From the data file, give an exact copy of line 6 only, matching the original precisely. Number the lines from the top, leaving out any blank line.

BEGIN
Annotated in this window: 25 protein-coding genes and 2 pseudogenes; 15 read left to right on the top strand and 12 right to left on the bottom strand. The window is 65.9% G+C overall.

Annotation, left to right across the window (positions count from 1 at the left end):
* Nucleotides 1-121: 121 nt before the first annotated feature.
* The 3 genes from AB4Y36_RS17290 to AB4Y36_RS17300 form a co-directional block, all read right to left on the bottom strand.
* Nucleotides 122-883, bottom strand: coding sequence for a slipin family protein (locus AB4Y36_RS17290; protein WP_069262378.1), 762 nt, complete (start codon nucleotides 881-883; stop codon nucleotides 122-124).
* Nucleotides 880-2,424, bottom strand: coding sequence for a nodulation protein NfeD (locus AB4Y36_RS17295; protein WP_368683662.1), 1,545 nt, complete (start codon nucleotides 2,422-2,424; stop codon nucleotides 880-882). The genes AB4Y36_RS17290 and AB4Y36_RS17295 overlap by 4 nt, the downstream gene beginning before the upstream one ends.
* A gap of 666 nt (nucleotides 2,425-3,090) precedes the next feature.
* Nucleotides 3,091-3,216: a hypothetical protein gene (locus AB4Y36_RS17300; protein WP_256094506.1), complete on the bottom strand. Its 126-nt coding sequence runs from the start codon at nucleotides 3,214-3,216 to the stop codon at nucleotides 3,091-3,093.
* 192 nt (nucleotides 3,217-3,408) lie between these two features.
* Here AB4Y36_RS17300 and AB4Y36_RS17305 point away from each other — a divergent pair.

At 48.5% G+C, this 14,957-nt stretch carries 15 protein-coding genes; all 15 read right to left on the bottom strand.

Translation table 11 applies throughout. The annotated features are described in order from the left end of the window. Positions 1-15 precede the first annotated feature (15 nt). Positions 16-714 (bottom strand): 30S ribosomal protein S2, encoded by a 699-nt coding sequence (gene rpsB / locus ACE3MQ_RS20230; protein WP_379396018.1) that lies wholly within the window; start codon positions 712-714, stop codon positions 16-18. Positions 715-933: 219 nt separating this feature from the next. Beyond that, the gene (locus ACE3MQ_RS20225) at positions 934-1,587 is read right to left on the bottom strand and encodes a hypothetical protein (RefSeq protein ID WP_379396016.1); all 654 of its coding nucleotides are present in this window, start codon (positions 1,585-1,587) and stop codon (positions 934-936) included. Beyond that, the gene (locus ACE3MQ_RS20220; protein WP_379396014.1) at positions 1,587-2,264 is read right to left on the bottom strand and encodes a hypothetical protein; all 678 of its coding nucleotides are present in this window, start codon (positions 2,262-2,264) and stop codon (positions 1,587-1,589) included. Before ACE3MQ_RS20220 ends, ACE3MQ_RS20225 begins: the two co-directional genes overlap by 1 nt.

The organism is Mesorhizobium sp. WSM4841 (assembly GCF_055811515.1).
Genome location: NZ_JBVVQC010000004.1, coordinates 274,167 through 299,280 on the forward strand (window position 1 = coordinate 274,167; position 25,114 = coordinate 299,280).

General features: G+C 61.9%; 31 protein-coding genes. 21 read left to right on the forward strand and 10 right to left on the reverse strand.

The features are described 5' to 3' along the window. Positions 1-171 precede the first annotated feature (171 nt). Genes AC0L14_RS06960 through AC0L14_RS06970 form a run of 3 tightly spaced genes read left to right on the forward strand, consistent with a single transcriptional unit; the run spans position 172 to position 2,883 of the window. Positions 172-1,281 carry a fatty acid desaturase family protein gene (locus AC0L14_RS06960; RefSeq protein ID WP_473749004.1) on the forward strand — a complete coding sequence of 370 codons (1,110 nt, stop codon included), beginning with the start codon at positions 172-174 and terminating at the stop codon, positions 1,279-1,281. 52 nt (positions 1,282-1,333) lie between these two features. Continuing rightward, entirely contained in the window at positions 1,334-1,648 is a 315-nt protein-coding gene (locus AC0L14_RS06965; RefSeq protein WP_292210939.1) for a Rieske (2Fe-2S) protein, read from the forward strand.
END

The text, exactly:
* Nucleotides 880-2,424, bottom strand: coding sequence for a nodulation protein NfeD (locus AB4Y36_RS17295; protein WP_368683662.1), 1,545 nt, complete (start codon nucleotides 2,422-2,424; stop codon nucleotides 880-882). The genes AB4Y36_RS17290 and AB4Y36_RS17295 overlap by 4 nt, the downstream gene beginning before the upstream one ends.